A number of lovely images come to mind: our gang of tutors, after a hard, long day of teaching, gathered together in the late dusk, sitting on the sidewalk on tiny chairs, drinking the milk from fresh coconuts, sharing our day as the life of Hanoi swirled around us, enjoying each other's company. I fondly remember loading my crew onto a tiny sampan for a trip up the Red River to a village of houseboats. All seven of us. There was about a 3/8-inch freeboard, but we made it. And the memories of going out for a 7 a.m. bowl of pho, Vietnamese noodle soup, with my gang, all on motorbikes. Being a passenger on a Hanoi motorbike is like being in a huge, swirling school of fish. Traffic here is one organism and it's Brownian motion in its truest form. In almost a week in the country I never saw a single incident of road rage. They get along.

Steve Northup edits his group's work after a morning of shooting.

Yet another memory: Each of the tutors presented a picture show and brief lecture on aspects of their work. When it came time for Gaby Sommer to address the crowd, she showed fine images and then gave a list of truly helpful hints. How to stand in a pack and not be pushed around. How to push back. What to wear, what to carry. And then her final bit of advice: "Sometimes you are going to be standing waiting for a picture for three or four hours. Always pre-pee." This drew a puzzled look from Chou, our great interpreter, and general fixer. "Pre-pee," Gaby restated, an elegant woman who looks like Lauren Bacall and sounds like Marlene Dietrich. "Ah," said Mr. Chou. "Pre-pee" was issued in Vietnamese. First there was a small titter among the assembled, then a wave of laughter. They got it, and will well remember it. And will always pre-pee.

Gaby Sommer, left, Steve Northup, center, and Charles Dharapak, right, are seen editing the workshop participants' pictures.

In short, everyone got better. The Vietnamese did, we did. It was a time all of us will always remember, an opportunity for which we shall always be grateful. We learned a lot. If I could make any changes in the next one, they would be few. More women photographers. There were only two. And, PLEASE, Mac computers. As a left-handed dyslexic technopeasant, Macs have been my best friend. There is a special place in hell for PCs. And a special place in all of our hearts for Charlie Dharapak, of the AP's Washington bureau, and maker of some of the best photos of President Bush I've ever seen. Charlie not only shouldered a full teaching load, but he made the whole computer network system work, and keep working - all while taking even more time to patiently teach several of us Apple fans how to cope with the insanities of the PC system. He did a yeoman's duty.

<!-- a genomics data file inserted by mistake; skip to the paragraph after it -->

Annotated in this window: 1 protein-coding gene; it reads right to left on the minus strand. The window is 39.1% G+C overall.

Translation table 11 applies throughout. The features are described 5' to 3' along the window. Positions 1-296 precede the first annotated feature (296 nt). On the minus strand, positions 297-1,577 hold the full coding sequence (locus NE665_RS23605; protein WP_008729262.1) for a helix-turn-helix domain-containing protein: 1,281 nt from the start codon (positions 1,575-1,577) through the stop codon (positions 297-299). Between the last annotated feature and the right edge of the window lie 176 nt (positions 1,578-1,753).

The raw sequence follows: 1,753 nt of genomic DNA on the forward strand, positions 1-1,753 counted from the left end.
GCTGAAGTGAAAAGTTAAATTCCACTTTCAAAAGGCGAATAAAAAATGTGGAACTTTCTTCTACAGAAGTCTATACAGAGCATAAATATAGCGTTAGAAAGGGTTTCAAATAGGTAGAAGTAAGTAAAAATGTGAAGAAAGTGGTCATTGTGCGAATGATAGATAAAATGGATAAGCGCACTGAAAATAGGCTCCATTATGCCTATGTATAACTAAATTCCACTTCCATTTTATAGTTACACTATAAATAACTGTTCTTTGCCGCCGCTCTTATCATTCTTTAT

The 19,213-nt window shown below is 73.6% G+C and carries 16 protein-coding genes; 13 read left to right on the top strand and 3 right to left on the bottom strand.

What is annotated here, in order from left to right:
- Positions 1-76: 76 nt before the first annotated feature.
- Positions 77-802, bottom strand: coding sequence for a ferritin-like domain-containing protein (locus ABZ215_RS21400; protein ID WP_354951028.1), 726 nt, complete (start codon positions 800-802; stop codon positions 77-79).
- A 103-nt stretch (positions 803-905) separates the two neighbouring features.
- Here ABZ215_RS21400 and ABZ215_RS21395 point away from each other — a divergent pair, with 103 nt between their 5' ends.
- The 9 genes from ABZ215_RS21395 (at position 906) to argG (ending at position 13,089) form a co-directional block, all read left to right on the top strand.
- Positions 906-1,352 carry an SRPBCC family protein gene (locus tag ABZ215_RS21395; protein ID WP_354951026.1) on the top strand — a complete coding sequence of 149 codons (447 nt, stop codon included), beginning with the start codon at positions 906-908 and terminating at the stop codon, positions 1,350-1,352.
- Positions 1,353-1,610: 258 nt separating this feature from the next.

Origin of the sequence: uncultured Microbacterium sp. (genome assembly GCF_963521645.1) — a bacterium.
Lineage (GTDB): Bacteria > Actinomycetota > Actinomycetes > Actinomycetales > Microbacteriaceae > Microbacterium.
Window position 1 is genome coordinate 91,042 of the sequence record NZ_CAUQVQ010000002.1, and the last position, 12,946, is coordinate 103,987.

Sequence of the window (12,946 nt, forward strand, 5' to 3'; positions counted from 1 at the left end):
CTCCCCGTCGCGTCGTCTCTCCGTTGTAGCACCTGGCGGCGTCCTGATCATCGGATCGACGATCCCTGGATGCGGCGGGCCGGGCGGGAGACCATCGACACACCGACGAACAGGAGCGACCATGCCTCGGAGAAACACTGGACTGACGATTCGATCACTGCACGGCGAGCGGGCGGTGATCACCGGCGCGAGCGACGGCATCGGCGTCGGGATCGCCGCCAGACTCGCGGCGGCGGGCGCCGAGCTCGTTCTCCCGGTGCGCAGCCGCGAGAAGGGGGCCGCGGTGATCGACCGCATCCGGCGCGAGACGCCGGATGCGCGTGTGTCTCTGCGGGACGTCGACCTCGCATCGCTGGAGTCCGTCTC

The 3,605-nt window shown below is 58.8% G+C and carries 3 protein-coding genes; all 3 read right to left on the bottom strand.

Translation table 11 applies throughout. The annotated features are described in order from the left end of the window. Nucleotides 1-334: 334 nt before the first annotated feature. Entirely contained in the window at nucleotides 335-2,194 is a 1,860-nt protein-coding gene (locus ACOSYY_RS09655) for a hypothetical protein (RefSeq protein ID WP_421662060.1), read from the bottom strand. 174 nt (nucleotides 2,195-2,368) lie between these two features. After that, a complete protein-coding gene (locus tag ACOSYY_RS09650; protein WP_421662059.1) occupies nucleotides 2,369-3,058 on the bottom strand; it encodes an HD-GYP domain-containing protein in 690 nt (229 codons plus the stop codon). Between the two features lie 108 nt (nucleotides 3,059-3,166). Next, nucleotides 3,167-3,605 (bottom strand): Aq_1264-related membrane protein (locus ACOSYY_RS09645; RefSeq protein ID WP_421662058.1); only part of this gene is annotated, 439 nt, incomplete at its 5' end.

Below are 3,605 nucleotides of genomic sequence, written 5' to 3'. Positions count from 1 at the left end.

Lastly, another list of thanks. To Horst Faas, who, even from a hospital bed in Bangkok, supplied the will and strength we all needed to make this thing work. To Sheila Brown and Peter Rimmer of the IMMF. To the wonderful people and cameras of Canon. They really do make the best stuff, and they do it themselves. Everything in your Canon was developed by them, and they have a whopping R&D budget. To the Vietnamese News Service. But most of all, to our students. We all made wonderful memories. And they have the pictures to prove it.

© Steve Northup

As a UPI staff photographer, Steve Northup covered the Vietnam War in 1965-66. He also worked for the Washington Post and in Time magazine's Washington bureau. A Neiman Fellow at Harvard in 1973-74, Steve is now retired "sort of." He teaches at the Santa Fe Photo Workshops and in Guatemala for Art Workshops in Guatemala. And he runs his own workshop each year in Truth or Consequences, New Mexico.